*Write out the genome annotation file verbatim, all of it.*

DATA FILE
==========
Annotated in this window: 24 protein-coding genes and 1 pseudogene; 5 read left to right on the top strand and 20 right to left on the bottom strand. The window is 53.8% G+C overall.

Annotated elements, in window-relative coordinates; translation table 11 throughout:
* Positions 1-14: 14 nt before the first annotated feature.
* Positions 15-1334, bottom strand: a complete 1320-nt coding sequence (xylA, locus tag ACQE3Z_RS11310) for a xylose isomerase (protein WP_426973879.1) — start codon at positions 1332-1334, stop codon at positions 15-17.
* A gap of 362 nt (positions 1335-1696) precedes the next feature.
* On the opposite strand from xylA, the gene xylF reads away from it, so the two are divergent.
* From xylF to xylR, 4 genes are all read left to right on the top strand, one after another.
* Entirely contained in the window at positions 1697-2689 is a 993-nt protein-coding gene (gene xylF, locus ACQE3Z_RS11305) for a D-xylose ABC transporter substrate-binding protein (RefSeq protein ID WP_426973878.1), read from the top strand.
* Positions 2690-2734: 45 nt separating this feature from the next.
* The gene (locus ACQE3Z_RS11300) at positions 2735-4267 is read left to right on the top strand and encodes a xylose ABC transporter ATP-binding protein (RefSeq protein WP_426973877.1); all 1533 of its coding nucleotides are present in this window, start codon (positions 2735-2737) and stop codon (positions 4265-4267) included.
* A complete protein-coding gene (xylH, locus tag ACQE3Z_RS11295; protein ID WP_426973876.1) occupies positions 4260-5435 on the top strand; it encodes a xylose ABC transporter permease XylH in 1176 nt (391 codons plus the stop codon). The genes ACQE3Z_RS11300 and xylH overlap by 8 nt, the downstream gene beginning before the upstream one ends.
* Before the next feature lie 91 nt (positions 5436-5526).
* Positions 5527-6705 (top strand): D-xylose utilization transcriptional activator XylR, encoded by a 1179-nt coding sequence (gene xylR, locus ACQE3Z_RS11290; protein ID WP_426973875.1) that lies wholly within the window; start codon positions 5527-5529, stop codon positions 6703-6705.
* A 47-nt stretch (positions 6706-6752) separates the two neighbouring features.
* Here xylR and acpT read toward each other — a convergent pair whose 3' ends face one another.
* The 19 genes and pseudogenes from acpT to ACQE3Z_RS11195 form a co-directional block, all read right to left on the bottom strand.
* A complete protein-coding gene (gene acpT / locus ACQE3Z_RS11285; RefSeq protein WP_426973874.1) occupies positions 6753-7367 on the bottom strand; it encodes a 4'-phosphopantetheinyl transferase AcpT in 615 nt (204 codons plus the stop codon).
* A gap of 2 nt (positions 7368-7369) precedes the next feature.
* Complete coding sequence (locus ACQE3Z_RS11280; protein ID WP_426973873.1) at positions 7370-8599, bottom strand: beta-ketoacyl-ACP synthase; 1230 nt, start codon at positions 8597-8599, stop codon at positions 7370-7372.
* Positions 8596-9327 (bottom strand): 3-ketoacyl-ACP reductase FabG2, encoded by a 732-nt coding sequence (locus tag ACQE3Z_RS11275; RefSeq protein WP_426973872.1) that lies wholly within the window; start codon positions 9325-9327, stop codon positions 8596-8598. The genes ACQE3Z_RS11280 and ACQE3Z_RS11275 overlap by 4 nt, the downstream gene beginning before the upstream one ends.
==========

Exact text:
Annotated in this window: 24 protein-coding genes and 1 pseudogene; 5 read left to right on the top strand and 20 right to left on the bottom strand. The window is 53.8% G+C overall.

Annotated elements, in window-relative coordinates; translation table 11 throughout:
* Positions 1-14: 14 nt before the first annotated feature.
* Positions 15-1334, bottom strand: a complete 1320-nt coding sequence (xylA, locus tag ACQE3Z_RS11310) for a xylose isomerase (protein WP_426973879.1) — start codon at positions 1332-1334, stop codon at positions 15-17.
* A gap of 362 nt (positions 1335-1696) precedes the next feature.
* On the opposite strand from xylA, the gene xylF reads away from it, so the two are divergent.
* From xylF to xylR, 4 genes are all read left to right on the top strand, one after another.
* Entirely contained in the window at positions 1697-2689 is a 993-nt protein-coding gene (gene xylF, locus ACQE3Z_RS11305) for a D-xylose ABC transporter substrate-binding protein (RefSeq protein ID WP_426973878.1), read from the top strand.
* Positions 2690-2734: 45 nt separating this feature from the next.
* The gene (locus ACQE3Z_RS11300) at positions 2735-4267 is read left to right on the top strand and encodes a xylose ABC transporter ATP-binding protein (RefSeq protein WP_426973877.1); all 1533 of its coding nucleotides are present in this window, start codon (positions 2735-2737) and stop codon (positions 4265-4267) included.
* A complete protein-coding gene (xylH, locus tag ACQE3Z_RS11295; protein ID WP_426973876.1) occupies positions 4260-5435 on the top strand; it encodes a xylose ABC transporter permease XylH in 1176 nt (391 codons plus the stop codon). The genes ACQE3Z_RS11300 and xylH overlap by 8 nt, the downstream gene beginning before the upstream one ends.
* Before the next feature lie 91 nt (positions 5436-5526).
* Positions 5527-6705 (top strand): D-xylose utilization transcriptional activator XylR, encoded by a 1179-nt coding sequence (gene xylR, locus ACQE3Z_RS11290; protein ID WP_426973875.1) that lies wholly within the window; start codon positions 5527-5529, stop codon positions 6703-6705.
* A 47-nt stretch (positions 6706-6752) separates the two neighbouring features.
* Here xylR and acpT read toward each other — a convergent pair whose 3' ends face one another.
* The 19 genes and pseudogenes from acpT to ACQE3Z_RS11195 form a co-directional block, all read right to left on the bottom strand.
* A complete protein-coding gene (gene acpT / locus ACQE3Z_RS11285; RefSeq protein WP_426973874.1) occupies positions 6753-7367 on the bottom strand; it encodes a 4'-phosphopantetheinyl transferase AcpT in 615 nt (204 codons plus the stop codon).
* A gap of 2 nt (positions 7368-7369) precedes the next feature.
* Complete coding sequence (locus ACQE3Z_RS11280; protein ID WP_426973873.1) at positions 7370-8599, bottom strand: beta-ketoacyl-ACP synthase; 1230 nt, start codon at positions 8597-8599, stop codon at positions 7370-7372.
* Positions 8596-9327 (bottom strand): 3-ketoacyl-ACP reductase FabG2, encoded by a 732-nt coding sequence (locus tag ACQE3Z_RS11275; RefSeq protein WP_426973872.1) that lies wholly within the window; start codon positions 9325-9327, stop codon positions 8596-8598. The genes ACQE3Z_RS11280 and ACQE3Z_RS11275 overlap by 4 nt, the downstream gene beginning before the upstream one ends.